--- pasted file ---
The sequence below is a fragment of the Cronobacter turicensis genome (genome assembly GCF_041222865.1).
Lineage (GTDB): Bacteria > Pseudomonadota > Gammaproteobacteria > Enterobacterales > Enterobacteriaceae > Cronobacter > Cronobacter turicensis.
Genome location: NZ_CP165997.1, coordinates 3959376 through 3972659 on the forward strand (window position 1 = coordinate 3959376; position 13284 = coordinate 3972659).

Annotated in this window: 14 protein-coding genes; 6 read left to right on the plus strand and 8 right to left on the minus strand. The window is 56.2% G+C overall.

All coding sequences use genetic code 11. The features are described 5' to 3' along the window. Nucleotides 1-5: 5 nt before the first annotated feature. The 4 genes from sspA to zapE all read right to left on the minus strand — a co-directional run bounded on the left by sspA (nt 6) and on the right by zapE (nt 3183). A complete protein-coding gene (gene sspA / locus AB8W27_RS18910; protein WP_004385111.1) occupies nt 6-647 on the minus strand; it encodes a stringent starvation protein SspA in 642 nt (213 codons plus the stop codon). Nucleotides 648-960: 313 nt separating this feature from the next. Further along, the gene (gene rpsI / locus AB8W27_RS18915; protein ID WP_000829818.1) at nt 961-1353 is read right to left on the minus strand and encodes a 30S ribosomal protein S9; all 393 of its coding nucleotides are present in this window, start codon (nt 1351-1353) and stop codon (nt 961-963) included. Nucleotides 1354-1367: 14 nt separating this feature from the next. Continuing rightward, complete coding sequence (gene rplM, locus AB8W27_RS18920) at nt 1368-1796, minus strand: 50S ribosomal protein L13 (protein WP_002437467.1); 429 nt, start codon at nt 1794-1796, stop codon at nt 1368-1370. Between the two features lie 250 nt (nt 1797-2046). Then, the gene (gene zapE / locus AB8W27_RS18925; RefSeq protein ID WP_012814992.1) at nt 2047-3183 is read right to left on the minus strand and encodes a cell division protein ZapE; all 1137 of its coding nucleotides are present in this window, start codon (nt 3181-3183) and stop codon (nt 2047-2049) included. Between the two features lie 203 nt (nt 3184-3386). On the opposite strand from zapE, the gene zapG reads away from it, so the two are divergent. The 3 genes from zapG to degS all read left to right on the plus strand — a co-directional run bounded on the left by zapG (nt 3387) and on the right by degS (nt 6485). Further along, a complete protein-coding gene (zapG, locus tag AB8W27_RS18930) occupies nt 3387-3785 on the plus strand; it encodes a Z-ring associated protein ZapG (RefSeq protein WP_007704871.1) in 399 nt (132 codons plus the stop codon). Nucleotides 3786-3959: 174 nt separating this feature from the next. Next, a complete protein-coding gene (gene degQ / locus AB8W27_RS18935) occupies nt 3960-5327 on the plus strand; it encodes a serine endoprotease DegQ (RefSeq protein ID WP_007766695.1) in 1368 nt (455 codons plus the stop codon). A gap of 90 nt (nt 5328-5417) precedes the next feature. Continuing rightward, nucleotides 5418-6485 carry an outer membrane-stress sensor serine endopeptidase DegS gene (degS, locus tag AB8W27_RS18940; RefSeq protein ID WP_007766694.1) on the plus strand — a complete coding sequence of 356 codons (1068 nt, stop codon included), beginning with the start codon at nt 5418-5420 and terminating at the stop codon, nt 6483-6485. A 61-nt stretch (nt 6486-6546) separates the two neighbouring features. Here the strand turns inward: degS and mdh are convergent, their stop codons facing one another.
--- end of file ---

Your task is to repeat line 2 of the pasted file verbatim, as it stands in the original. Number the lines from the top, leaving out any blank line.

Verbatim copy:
Lineage (GTDB): Bacteria > Pseudomonadota > Gammaproteobacteria > Enterobacterales > Enterobacteriaceae > Cronobacter > Cronobacter turicensis.